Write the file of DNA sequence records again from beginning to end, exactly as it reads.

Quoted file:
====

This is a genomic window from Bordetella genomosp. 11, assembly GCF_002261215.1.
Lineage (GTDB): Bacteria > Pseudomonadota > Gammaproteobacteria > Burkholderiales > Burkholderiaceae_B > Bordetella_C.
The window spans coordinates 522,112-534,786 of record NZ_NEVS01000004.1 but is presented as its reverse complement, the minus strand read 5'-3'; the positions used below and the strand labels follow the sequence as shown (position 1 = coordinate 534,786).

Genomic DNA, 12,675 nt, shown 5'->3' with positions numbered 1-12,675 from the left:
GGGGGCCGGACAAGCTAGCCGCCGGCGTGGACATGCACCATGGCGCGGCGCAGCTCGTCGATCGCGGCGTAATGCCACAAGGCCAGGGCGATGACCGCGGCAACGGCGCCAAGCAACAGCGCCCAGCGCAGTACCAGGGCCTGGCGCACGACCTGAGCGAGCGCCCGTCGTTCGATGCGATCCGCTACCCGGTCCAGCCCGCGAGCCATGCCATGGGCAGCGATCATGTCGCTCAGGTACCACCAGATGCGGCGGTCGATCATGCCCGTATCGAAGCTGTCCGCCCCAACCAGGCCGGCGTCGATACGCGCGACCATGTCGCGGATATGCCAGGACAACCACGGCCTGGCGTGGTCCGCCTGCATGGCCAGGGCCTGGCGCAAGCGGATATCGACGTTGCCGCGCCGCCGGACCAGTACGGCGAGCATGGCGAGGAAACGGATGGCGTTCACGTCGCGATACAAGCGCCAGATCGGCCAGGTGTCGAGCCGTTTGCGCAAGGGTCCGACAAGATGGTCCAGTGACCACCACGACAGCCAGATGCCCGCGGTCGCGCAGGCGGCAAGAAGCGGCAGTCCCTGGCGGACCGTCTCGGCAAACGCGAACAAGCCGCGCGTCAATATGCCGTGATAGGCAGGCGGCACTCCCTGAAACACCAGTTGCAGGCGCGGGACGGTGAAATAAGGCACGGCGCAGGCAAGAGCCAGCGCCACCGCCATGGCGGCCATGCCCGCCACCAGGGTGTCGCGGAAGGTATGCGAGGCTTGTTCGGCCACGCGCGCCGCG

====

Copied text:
This is a genomic window from Bordetella genomosp. 11, assembly GCF_002261215.1.
Lineage (GTDB): Bacteria > Pseudomonadota > Gammaproteobacteria > Burkholderiales > Burkholderiaceae_B > Bordetella_C.
The window spans coordinates 522,112-534,786 of record NZ_NEVS01000004.1 but is presented as its reverse complement, the minus strand read 5'-3'; the positions used below and the strand labels follow the sequence as shown (position 1 = coordinate 534,786).

Genomic DNA, 12,675 nt, shown 5'->3' with positions numbered 1-12,675 from the left:
GGGGGCCGGACAAGCTAGCCGCCGGCGTGGACATGCACCATGGCGCGGCGCAGCTCGTCGATCGCGGCGTAATGCCACAAGGCCAGGGCGATGACCGCGGCAACGGCGCCAAGCAACAGCGCCCAGCGCAGTACCAGGGCCTGGCGCACGACCTGAGCGAGCGCCCGTCGTTCGATGCGATCCGCTACCCGGTCCAGCCCGCGAGCCATGCCATGGGCAGCGATCATGTCGCTCAGGTACCACCAGATGCGGCGGTCGATCATGCCCGTATCGAAGCTGTCCGCCCCAACCAGGCCGGCGTCGATACGCGCGACCATGTCGCGGATATGCCAGGACAACCACGGCCTGGCGTGGTCCGCCTGCATGGCCAGGGCCTGGCGCAAGCGGATATCGACGTTGCCGCGCCGCCGGACCAGTACGGCGAGCATGGCGAGGAAACGGATGGCGTTCACGTCGCGATACAAGCGCCAGATCGGCCAGGTGTCGAGCCGTTTGCGCAAGGGTCCGACAAGATGGTCCAGTGACCACCACGACAGCCAGATGCCCGCGGTCGCGCAGGCGGCAAGAAGCGGCAGTCCCTGGCGGACCGTCTCGGCAAACGCGAACAAGCCGCGCGTCAATATGCCGTGATAGGCAGGCGGCACTCCCTGAAACACCAGTTGCAGGCGCGGGACGGTGAAATAAGGCACGGCGCAGGCAAGAGCCAGCGCCACCGCCATGGCGGCCATGCCCGCCACCAGGGTGTCGCGGAAGGTATGCGAGGCTTGTTCGGCCACGCGCGCCGCG